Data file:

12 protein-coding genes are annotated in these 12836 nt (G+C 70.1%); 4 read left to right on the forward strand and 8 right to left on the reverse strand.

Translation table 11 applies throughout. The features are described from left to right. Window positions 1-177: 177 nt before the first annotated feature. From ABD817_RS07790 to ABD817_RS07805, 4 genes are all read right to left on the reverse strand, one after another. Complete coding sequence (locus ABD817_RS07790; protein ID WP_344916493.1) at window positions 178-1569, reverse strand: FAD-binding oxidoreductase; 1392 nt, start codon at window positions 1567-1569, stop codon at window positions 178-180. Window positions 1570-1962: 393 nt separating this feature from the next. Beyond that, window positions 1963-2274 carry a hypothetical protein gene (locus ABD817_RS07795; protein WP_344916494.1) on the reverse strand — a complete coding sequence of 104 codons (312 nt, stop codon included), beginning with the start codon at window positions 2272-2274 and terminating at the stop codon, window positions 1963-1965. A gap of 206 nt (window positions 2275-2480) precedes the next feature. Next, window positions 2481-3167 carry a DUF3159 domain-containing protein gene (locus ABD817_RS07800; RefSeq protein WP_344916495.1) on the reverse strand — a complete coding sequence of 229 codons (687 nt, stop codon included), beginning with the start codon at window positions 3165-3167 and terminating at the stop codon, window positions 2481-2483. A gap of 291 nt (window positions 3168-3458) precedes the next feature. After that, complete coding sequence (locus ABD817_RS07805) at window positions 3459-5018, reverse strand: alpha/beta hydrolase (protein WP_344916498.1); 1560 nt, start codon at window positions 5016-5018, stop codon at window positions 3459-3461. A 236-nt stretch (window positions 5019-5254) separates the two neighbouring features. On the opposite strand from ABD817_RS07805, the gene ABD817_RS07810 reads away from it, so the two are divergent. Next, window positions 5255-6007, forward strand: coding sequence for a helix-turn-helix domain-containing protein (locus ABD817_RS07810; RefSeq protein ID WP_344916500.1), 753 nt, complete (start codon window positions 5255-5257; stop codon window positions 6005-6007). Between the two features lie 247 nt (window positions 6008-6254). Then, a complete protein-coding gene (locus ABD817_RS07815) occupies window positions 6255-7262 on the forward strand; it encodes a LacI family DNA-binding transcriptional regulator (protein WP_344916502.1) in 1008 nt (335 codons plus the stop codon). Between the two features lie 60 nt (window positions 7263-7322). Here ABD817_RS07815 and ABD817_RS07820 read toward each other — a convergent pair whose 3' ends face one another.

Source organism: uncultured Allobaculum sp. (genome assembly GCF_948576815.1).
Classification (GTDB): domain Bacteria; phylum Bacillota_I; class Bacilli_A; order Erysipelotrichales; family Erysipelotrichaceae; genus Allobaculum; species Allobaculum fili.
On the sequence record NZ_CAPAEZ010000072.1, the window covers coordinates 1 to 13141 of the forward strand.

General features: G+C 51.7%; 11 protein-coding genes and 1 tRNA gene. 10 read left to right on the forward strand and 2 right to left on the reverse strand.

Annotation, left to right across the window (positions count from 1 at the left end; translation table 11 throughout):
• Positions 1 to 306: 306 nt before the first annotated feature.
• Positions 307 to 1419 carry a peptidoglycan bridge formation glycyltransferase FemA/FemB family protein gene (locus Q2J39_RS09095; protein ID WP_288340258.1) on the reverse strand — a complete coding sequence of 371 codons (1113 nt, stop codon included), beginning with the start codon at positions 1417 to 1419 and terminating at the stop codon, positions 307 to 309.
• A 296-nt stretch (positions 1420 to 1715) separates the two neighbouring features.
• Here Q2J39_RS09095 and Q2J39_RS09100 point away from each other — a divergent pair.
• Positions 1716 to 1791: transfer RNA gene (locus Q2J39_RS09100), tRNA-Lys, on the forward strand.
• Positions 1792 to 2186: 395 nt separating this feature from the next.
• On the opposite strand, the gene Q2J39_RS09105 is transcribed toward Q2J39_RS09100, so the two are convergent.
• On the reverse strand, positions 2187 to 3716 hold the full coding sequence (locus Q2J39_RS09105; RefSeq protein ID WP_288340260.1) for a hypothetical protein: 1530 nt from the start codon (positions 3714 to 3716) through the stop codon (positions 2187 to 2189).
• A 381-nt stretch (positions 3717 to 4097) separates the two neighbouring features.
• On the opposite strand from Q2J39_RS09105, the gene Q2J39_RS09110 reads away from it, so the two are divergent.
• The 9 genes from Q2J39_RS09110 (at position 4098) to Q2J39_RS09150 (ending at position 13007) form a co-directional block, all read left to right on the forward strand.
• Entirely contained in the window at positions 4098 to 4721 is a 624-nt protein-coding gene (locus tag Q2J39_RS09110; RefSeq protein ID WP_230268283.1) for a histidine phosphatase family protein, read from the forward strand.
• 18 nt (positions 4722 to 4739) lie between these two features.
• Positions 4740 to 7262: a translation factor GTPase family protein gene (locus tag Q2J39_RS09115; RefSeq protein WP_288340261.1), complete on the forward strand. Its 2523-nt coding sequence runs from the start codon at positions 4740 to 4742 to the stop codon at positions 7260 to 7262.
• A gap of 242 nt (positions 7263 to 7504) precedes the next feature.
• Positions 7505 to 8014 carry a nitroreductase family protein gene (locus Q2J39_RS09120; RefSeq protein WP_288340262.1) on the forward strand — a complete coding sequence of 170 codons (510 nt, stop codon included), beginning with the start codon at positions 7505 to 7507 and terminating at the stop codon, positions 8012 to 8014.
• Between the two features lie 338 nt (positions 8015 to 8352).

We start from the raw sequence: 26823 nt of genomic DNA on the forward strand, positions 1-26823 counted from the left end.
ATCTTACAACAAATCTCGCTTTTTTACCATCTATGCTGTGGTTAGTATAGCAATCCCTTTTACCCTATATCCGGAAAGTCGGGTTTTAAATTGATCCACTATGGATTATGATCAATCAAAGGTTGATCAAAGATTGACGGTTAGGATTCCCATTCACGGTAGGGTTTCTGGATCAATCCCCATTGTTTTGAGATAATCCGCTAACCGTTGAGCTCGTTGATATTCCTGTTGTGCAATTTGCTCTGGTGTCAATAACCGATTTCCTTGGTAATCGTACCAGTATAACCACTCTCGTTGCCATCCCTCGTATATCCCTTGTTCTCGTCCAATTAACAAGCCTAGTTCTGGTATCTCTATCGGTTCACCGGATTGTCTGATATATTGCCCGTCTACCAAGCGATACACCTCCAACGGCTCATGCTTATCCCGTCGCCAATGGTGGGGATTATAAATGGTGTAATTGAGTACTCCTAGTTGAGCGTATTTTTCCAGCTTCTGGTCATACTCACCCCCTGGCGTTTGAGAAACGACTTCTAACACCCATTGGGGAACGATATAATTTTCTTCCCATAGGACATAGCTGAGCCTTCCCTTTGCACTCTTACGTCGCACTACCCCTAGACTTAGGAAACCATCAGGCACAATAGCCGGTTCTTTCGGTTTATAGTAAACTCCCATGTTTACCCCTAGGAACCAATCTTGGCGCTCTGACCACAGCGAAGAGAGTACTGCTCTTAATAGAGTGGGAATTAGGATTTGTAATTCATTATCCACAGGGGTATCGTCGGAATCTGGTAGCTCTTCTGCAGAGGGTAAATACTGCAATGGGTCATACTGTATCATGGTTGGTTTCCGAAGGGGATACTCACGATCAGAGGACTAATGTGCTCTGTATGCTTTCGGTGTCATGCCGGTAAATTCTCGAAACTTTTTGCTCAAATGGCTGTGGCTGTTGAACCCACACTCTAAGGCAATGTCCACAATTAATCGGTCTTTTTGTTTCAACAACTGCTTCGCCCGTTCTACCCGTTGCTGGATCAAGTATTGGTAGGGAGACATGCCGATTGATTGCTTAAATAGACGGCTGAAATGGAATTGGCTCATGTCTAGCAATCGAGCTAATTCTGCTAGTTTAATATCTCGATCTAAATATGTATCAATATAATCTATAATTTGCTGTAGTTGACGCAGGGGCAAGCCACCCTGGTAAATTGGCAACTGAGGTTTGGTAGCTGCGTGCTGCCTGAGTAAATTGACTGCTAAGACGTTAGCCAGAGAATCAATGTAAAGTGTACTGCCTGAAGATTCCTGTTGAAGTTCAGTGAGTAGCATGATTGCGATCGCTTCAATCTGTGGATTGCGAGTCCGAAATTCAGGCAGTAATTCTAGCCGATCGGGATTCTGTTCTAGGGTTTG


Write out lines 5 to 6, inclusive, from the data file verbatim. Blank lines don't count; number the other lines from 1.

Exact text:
On the sequence record NZ_CAPAEZ010000072.1, the window covers coordinates 1 to 13141 of the forward strand.

General features: G+C 51.7%; 11 protein-coding genes and 1 tRNA gene. 10 read left to right on the forward strand and 2 right to left on the reverse strand.